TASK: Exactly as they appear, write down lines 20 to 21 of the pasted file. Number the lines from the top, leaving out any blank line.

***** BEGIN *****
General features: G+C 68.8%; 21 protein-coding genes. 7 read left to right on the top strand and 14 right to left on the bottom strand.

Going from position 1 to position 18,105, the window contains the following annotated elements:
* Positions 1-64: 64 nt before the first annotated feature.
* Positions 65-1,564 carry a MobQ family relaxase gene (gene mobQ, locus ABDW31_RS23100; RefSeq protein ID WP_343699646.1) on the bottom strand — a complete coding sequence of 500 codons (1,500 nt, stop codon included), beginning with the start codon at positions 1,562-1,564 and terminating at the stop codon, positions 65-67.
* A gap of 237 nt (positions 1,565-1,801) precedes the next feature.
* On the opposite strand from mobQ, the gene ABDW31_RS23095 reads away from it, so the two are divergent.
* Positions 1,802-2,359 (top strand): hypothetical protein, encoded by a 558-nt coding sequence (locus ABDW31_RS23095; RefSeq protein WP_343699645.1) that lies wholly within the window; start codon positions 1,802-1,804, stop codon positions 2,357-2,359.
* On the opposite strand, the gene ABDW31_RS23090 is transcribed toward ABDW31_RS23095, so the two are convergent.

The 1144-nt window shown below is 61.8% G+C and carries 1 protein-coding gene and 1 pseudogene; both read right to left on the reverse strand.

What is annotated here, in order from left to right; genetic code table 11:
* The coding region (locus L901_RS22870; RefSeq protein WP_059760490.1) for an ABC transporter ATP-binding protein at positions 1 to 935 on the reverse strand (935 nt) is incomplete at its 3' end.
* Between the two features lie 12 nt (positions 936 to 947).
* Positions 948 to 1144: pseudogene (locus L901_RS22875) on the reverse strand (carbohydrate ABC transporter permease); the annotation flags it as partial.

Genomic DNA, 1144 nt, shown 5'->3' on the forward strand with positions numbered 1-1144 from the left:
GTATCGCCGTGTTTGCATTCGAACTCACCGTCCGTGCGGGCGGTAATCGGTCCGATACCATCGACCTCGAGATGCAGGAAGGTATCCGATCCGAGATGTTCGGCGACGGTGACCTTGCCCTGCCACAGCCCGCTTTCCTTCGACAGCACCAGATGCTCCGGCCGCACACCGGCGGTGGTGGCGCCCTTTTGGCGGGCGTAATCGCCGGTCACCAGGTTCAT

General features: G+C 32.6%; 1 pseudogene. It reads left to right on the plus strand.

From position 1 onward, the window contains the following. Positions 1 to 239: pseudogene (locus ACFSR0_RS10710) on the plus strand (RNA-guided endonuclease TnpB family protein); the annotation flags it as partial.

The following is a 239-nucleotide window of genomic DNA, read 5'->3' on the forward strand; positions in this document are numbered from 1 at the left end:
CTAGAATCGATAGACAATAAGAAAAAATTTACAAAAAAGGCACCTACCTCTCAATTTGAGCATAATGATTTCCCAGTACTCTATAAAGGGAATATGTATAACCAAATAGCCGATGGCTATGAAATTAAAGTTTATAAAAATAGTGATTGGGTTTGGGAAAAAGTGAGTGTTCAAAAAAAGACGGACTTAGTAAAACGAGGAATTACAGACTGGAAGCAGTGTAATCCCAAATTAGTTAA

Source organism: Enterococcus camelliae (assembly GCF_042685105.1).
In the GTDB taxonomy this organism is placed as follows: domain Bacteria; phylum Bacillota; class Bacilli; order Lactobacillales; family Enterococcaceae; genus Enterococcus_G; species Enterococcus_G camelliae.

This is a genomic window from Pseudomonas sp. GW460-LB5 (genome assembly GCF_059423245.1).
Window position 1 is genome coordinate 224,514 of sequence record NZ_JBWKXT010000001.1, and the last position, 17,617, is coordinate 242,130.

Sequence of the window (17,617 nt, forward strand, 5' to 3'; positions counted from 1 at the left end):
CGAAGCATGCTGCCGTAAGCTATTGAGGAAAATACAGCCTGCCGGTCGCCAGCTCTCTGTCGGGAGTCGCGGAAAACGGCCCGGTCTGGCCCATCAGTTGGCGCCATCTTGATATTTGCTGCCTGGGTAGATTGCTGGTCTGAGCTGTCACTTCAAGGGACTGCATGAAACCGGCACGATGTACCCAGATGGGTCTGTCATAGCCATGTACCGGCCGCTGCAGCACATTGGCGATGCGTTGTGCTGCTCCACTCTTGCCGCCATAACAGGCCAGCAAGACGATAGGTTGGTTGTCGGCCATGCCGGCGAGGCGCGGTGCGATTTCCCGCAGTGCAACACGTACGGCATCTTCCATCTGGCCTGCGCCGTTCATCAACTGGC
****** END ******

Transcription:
Source organism: Enterococcus camelliae (assembly GCF_042685105.1).
In the GTDB taxonomy this organism is placed as follows: domain Bacteria; phylum Bacillota; class Bacilli; order Lactobacillales; family Enterococcaceae; genus Enterococcus_G; species Enterococcus_G camelliae.